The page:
But Segro has a long way to go yet.
Like many investors, I remain wary of UK commercial property. With over £50bn of distressed property loans sitting in the work out units of Lloyds Banking Group (LSE: LLOY) and Royal Bank of Scotland (LSE: RBS) alone, there is a massive overhang of property that would come on to the market in normal circumstances.
It doesn't because the scale of such forced selling would depress valuations across the board, the last thing the banks want, so they continue to support existing owners and "extend and pretend". It is a logical strategy, but makes property valuations fragile if not unrealistic.
That is a problem in the investment market. Property companies also have to grapple with issues in the occupier market, the real world of tenants, rents, leases, costs -- and vacancies.
Vacancies are the fly in the ointment for industrial REIT Segro (LSE: SGRO) which reported full-year results last week. Though the overall vacancy rate fell during 2010 from 13.5% to 12% (calculated as a percentage of the full rental value), it still represents a large amount of property not generating any rent.
And the impact is not just on rent foregone. Tenants pay service charges covering utilities, staffing, repairs, insurance etc. Not all of these costs go away if a property is empty. Of Segro's £63m of property operating costs, over a third, £23m, were costs relating to vacant properties.
But problems are opportunities, as the management consultants would have it. Add the £40m or so additional rent if the properties were fully let to the £23m, and Segro's recurring rental profits of £127m would be half as big again.
More accurately, the company calculates that each 1% drop in the vacancy rate would add £6m to earnings. In a sense, the vacancy rate adds a level of operational leverage.
Segro describes itself as Europe's largest provider of flexible business space. It owns some of the largest industrial estates in the UK, especially concentrated around Heathrow and the M4 corridor, including the Slough Trading Estate, the largest estate of its kind in Europe, upon which the company was originally founded in the 1920s as Slough Estates.
In 2009 it acquired its distressed rival Brixton Estates for a bargain £190m, although the vacancy rate on former Brixton properties is 18.6%.
In 2010 it acquired BAA's 50% interest in the Airport Property Partnership, a joint venture with Aviva Investors containing airport-related industrial assets mainly at Heathrow, injecting £237m of its own assets into it. The company aims to grow and improve its portfolio by clustering assets in core markets, and it now has over £1bn of assets under management at Heathrow, both land-side and air-side.
By value, 72% of the portfolio is in the UK, 80% of which is located in the South East. The remainder is in Continental Europe, where the company is now focussing on Germany, France, Poland and Benelux.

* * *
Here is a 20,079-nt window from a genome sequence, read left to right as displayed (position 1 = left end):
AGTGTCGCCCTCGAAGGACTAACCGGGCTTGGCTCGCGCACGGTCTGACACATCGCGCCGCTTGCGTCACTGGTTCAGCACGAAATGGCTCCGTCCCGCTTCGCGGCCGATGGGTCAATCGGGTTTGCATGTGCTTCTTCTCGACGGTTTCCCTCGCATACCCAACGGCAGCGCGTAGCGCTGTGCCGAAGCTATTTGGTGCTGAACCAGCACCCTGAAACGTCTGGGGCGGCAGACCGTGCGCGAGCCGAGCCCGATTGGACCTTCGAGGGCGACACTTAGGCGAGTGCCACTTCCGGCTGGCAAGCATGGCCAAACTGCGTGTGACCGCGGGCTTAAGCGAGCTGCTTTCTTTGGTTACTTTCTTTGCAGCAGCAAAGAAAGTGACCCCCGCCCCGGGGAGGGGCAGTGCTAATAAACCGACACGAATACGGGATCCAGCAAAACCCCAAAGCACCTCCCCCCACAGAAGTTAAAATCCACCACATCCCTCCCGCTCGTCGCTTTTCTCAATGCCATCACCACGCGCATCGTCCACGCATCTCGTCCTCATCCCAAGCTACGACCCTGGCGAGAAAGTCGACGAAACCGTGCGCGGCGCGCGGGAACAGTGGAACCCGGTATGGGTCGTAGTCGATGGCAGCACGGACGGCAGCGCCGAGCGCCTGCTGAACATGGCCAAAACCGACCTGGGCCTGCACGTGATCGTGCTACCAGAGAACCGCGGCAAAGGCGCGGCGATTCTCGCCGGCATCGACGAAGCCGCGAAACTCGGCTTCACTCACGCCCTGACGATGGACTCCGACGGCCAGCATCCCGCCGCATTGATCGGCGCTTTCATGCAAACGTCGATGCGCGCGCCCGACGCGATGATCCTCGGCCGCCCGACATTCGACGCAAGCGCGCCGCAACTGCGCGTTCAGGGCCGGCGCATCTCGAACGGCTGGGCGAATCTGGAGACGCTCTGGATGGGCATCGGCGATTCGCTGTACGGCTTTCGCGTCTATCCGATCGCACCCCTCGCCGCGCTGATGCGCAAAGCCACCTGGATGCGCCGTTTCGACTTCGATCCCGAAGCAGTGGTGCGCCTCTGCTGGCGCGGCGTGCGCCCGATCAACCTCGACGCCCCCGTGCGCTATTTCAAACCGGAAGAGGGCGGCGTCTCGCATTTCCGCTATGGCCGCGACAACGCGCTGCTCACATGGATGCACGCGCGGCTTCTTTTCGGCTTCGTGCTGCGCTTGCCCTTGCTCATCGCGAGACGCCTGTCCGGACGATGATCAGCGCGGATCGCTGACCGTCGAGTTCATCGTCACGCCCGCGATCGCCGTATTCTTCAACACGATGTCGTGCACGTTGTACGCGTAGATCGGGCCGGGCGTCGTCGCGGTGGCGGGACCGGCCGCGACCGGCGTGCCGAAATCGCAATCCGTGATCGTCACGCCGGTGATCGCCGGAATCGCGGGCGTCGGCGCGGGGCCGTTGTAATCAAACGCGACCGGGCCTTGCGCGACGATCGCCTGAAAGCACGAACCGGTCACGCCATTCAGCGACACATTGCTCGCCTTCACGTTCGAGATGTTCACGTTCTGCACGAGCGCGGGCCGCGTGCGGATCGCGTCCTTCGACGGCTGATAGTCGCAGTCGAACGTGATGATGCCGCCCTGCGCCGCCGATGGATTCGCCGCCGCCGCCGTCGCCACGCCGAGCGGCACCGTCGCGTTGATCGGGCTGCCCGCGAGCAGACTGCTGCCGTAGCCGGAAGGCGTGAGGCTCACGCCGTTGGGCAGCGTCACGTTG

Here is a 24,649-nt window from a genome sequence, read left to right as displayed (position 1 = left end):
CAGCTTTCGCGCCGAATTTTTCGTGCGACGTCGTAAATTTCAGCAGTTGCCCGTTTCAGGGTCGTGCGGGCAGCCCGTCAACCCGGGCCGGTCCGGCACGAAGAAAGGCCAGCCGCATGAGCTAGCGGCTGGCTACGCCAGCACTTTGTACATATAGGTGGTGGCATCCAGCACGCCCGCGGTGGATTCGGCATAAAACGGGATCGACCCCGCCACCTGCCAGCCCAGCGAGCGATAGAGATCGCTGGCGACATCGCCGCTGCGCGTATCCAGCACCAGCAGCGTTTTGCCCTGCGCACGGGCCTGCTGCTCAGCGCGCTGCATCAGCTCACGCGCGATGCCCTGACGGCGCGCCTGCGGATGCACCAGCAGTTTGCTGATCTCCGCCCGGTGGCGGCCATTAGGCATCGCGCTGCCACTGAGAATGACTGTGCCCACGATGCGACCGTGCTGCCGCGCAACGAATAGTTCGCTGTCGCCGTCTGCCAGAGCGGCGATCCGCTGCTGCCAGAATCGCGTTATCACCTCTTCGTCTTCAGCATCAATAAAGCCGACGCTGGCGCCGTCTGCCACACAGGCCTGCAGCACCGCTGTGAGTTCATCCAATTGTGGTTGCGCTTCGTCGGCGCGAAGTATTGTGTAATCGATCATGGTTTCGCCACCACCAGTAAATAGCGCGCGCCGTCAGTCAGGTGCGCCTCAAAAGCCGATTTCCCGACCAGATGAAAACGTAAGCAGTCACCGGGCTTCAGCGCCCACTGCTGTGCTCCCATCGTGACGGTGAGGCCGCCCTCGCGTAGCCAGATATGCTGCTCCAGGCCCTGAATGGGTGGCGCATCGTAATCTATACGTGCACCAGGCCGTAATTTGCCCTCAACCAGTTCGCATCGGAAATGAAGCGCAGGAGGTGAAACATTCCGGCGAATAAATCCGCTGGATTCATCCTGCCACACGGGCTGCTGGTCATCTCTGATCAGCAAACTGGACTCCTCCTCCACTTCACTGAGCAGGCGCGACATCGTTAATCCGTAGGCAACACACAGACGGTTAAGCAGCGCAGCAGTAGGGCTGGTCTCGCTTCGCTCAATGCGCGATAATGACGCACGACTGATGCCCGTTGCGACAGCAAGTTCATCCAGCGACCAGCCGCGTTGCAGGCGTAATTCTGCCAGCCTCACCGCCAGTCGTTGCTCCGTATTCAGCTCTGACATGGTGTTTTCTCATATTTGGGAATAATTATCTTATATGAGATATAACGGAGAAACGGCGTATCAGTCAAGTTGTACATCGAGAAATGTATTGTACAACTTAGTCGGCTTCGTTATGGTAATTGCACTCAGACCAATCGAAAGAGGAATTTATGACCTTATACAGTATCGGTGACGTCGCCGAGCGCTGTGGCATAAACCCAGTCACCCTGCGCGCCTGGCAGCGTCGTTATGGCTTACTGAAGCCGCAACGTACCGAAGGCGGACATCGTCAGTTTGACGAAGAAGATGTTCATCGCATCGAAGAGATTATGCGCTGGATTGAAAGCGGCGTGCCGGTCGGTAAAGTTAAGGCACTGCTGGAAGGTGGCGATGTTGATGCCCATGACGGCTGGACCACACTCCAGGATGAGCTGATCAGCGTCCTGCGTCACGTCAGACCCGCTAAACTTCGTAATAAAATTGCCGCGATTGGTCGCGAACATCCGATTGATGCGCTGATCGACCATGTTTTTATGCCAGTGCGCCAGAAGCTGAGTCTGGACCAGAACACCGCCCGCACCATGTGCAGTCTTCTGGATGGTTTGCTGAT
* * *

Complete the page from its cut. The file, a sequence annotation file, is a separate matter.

In addition it is pursuing limited new development activity, with £68m of capital expenditure committed on pre-let projects which should yield £9m of rentals. A limited program of speculative development has started on the land bank in Europe.
Segro reports both statutory IFRS accounts, which reflect changes in property values whether realised or not, and industry-standard EPRA results.
On an IFRS basis the company swung from a pre-tax loss of £248m in 2009 to a profit of £197m. That was mainly due to a £55m actual loss on sale of properties in 2009 and a £271m write-down, against a net property gain of £26m in 2010. This was mirrored by EPS which rose to 28.5p from a negative 41.3p.
EPRA profit before tax -- essentially recurring rental profits -- increased 22% from £104m to £127m. Though EPRA earnings also rose, EPRA EPS was down from 18.3p to 17.1p, due to the dilution of a deeply discounted rights issue in 2009.
The capital value of the investment portfolio rose 1.9%, combining a 4% rise in the UK clouded by a 4% decline in Europe. Germany was particularly hard hit with a 10% decline following the insolvency of a major tenant, Karstadt-Quelle, and unexpected refurbishment costs. The former is a fact of life for property companies, the latter looks careless to say the least.
Net borrowings reduced, with gearing dropping from 91% to 80%. This is comfortably within the company's tightest banking covenant of 160%. Property values would have to drop 28% to breach this limit. Interest cover was 2.2 times against a covenant of 1.25 times.
Net asset value per share rose from 354p to 366p.
At 317p the shares are lower rated than the sector as a whole.
New management -- the FD takes over from the CEO in April and the UK property head has departed -- will no doubt work to narrow the gap, but fundamentally Segro's fortunes lie in a resurgent occupier market.
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